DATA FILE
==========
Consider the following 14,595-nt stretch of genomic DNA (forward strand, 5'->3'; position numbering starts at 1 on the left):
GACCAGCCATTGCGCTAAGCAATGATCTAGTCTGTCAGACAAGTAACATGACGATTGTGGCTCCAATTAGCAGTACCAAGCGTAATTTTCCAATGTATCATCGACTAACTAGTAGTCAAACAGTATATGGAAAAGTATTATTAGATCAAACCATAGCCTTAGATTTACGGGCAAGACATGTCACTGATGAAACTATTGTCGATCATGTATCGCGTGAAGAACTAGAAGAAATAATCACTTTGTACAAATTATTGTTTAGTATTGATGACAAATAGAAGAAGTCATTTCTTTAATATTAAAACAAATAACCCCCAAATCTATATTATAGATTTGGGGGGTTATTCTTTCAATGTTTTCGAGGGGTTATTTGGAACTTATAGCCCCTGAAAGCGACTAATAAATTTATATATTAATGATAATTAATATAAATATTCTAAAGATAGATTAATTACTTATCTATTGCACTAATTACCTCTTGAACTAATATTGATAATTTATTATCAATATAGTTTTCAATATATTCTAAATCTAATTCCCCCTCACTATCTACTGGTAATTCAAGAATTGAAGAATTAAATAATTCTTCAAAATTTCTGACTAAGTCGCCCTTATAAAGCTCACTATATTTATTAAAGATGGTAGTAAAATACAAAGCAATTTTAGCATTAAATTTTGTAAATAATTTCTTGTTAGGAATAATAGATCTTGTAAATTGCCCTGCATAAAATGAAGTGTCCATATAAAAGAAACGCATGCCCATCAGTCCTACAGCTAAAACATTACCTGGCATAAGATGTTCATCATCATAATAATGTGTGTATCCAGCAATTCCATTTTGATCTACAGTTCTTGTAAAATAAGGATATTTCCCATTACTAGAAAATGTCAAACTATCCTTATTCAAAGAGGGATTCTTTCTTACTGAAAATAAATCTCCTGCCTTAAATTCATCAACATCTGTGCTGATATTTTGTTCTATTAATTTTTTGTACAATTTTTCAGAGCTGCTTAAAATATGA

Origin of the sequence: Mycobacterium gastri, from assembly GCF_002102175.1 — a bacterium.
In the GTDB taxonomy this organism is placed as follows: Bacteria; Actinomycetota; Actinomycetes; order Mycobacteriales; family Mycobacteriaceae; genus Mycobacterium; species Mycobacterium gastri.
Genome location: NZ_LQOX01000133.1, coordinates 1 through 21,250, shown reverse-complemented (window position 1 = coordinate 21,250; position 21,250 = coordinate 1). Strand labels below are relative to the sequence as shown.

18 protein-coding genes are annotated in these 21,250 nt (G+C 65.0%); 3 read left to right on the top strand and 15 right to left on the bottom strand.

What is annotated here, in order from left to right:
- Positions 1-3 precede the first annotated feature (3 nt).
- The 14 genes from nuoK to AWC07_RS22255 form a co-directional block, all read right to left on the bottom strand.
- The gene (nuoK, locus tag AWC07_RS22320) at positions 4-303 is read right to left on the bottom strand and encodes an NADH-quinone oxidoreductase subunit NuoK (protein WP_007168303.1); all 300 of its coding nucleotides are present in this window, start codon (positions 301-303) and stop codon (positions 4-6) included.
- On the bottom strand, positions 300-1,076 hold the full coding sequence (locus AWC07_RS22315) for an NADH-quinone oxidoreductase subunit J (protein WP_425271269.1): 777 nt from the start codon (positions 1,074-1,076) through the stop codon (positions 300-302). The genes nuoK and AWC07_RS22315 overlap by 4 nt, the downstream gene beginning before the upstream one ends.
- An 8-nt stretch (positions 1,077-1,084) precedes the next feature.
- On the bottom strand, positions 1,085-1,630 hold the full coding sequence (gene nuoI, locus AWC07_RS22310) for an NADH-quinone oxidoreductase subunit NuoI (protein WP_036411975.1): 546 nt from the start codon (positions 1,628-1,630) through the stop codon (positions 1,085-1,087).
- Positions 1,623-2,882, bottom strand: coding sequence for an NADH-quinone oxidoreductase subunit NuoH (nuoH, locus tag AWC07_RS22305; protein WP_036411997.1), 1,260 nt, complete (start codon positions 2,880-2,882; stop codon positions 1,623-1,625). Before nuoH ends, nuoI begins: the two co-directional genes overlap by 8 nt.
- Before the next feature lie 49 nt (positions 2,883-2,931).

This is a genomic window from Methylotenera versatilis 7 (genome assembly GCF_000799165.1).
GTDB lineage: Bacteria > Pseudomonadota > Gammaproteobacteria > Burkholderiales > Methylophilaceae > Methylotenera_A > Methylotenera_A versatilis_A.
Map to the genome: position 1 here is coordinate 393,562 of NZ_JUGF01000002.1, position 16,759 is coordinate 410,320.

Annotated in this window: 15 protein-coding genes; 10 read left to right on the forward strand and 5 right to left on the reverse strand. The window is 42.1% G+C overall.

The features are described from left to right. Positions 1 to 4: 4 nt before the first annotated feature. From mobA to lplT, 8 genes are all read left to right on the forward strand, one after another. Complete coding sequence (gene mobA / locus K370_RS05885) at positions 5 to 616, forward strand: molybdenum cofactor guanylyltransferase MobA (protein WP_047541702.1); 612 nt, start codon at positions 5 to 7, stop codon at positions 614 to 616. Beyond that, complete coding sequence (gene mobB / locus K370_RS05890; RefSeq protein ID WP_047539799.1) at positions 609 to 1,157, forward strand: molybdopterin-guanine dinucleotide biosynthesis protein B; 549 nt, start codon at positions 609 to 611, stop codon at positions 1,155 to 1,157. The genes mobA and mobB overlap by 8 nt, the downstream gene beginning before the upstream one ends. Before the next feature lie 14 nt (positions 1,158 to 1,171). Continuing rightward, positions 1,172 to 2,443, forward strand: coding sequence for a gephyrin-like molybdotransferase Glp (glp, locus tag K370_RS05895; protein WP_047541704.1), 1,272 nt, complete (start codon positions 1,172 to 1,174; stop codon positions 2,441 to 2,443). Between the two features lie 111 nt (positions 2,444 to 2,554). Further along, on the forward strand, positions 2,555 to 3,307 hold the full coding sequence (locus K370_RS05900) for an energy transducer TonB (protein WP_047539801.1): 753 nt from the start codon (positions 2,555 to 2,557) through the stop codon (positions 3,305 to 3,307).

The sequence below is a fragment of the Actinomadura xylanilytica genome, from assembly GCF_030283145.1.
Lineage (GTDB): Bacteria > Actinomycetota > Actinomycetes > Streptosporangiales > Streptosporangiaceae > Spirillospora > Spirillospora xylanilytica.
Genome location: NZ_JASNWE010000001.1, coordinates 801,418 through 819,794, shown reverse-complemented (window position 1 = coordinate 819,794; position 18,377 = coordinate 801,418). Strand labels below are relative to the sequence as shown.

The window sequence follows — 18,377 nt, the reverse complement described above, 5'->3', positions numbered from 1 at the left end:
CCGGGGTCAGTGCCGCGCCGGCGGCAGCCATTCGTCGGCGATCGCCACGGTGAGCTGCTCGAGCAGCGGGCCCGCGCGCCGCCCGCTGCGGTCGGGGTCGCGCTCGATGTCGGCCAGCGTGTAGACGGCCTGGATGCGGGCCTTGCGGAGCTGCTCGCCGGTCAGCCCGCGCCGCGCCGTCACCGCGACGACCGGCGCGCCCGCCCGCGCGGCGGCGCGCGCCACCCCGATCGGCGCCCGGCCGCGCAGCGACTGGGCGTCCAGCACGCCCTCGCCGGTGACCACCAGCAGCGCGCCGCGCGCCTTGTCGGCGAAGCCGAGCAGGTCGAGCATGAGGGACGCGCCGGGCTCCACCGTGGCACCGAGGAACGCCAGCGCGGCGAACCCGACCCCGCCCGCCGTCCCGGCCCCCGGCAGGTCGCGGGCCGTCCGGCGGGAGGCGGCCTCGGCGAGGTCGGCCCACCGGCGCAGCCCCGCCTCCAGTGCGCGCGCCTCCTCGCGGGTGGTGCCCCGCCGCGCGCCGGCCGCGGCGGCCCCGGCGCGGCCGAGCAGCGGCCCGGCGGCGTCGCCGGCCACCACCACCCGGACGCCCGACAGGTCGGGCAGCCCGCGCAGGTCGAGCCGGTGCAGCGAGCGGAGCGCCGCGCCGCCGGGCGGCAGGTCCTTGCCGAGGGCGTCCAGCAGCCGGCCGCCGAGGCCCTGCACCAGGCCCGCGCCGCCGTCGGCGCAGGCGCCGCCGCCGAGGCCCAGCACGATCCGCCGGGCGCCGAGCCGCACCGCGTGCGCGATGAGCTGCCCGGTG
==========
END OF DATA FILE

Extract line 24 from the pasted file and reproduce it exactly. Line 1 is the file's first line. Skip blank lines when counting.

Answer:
The window sequence follows — 18,377 nt, the reverse complement described above, 5'->3', positions numbered from 1 at the left end: